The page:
Part of the attraction of the NaNoWriMo challenge is the vague sense of accountability it gives you. No one is looking over your shoulder to see what you have written, or slapping your hand with a ruler if you set aside your writing to check Facebook, but you still feel responsible (if only to a website) to get the work done.
You are encouraged to update your word count on the website every day to document your progress. The number is posted prominently on your page, along with stats like
- How many words you should have written by now.
- How far behind or (just imagine) ahead you are.
- Your current daily word count average.
- When you will finish at your current pace.
- Number of words you need to write each day in order to finish in a month.
But the biggest motivator for me was one of the simplest. The purple line.
The blue bars are your daily totals, and the purple line is where you need to be each day to reach 50,000 words in 30 days. It doesn’t get much simpler than that.
As you can see on the graph, I put myself behind the 8-ball by writing absolutely nothing for the five days I was in Phoenix. At the worst, I was almost 8800 words, or five days behind. I had another non-productive day on the 17th, but over the next four days I was able to get in some extra work and reduced the deficit to around 5600 (or 3 days). I was still too far behind, but I was slowly clawing my way back.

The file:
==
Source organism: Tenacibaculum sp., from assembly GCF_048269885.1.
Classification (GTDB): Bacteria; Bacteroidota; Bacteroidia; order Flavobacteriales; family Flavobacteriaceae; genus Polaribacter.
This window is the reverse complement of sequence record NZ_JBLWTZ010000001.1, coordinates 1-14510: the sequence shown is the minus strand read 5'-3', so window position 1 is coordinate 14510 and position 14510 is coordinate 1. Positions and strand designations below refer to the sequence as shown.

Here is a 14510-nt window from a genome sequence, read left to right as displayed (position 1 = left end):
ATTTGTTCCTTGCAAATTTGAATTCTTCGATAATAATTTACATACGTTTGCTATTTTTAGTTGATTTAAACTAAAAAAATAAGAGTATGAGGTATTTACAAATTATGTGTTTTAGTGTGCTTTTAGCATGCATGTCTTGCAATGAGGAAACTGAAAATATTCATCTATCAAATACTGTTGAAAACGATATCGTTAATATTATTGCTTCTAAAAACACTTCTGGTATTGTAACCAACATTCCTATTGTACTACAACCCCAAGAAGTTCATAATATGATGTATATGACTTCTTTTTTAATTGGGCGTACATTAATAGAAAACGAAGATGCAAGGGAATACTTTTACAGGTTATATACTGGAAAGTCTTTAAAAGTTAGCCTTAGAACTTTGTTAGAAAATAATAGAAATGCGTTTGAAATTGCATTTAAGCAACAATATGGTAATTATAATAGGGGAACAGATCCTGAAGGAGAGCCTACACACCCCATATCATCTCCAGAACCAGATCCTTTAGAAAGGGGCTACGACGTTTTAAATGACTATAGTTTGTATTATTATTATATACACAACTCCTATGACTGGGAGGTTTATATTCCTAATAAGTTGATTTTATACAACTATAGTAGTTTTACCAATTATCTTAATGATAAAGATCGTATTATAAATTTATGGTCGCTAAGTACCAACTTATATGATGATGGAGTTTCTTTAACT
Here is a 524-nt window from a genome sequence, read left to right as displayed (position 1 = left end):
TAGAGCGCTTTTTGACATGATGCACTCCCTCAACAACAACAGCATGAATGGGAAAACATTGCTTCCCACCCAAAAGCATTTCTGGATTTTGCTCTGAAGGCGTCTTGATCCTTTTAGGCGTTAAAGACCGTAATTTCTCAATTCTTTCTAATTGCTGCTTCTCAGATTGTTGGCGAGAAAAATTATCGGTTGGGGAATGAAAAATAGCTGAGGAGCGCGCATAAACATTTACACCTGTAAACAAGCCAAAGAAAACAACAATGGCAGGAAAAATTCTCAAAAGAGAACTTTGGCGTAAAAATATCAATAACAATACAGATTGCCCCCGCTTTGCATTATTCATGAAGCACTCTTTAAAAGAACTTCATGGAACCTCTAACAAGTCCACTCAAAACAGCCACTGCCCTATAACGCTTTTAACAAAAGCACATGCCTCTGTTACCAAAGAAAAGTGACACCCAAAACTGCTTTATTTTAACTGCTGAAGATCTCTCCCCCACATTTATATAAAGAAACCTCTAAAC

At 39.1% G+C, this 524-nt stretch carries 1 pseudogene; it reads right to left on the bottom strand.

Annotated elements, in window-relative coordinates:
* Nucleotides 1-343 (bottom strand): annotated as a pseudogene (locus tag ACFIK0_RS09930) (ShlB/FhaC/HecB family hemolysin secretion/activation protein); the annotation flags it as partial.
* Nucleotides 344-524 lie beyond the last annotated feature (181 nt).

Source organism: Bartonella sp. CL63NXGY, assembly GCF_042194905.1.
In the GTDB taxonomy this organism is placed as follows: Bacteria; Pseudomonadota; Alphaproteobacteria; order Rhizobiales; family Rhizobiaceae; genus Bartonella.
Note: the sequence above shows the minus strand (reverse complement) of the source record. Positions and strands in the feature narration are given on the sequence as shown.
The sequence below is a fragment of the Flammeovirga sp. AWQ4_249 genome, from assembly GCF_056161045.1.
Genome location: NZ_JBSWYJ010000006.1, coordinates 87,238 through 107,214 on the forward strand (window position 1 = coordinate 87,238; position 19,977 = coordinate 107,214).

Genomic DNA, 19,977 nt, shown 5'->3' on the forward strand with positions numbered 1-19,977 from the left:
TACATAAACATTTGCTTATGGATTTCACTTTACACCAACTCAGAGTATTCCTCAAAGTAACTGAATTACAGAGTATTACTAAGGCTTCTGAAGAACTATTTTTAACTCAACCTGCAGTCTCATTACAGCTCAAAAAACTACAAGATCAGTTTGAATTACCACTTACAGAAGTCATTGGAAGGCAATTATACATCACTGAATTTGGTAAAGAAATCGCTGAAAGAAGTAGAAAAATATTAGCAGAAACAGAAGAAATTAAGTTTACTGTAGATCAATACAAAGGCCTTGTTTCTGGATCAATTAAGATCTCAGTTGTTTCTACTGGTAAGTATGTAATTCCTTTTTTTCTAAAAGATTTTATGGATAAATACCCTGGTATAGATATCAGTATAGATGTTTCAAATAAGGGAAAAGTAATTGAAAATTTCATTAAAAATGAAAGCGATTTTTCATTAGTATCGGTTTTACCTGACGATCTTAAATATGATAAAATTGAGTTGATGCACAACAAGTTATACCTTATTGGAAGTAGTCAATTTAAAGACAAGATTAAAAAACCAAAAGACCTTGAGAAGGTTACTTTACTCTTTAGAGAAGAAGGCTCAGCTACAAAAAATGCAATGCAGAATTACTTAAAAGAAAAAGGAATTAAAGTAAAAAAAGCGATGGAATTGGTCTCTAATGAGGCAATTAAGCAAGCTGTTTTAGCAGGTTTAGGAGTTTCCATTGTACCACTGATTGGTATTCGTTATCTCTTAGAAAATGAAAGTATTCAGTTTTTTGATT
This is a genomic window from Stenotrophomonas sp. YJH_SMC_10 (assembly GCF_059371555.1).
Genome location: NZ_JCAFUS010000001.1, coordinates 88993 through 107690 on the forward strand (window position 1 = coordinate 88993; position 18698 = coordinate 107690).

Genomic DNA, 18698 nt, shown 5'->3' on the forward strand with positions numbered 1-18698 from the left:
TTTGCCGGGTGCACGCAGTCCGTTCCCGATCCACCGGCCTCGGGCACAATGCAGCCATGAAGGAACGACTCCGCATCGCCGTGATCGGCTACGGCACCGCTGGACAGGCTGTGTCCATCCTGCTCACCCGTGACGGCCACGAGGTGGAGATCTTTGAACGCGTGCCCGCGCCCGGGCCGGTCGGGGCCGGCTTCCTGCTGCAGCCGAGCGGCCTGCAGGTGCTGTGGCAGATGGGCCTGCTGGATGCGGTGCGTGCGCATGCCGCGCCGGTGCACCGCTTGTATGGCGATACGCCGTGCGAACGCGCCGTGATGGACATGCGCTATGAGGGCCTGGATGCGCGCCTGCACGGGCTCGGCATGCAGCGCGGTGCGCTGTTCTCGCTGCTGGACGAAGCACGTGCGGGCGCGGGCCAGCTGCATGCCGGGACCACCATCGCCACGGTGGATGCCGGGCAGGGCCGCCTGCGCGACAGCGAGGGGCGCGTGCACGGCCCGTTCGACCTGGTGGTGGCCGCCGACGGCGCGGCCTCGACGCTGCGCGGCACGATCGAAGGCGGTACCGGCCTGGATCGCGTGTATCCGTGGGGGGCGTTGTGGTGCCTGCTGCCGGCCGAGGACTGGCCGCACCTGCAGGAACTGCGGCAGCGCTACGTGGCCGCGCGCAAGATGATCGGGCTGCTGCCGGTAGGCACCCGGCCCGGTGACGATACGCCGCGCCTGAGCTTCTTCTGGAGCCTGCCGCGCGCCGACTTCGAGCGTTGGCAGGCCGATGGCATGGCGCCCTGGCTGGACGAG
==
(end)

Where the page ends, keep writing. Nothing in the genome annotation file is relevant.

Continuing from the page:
Writing is definitely a rhythm thing for me, and motivation often follows momentum. But nothing focuses my energies like an approaching deadline. I found the simple, graphical representation of where I needed to be at all times more helpful than anything to keep me on track. It felt like I was almost physically reaching for the bar to pull myself back up.
Week three was somewhat of a mad scramble to get caught up, and the added pressure helped to muzzle the inner editor (a little). The words weren’t coming any easier, but it started to feel like the good to crappy ratio was getting a little better. Certain elements of the story were starting to come into focus, and there were moments when I would pick up and expand on something I wrote, seemingly at random, weeks earlier.
I still had a turning point and ending to work out, but chasing the purple line kept the story moving forward.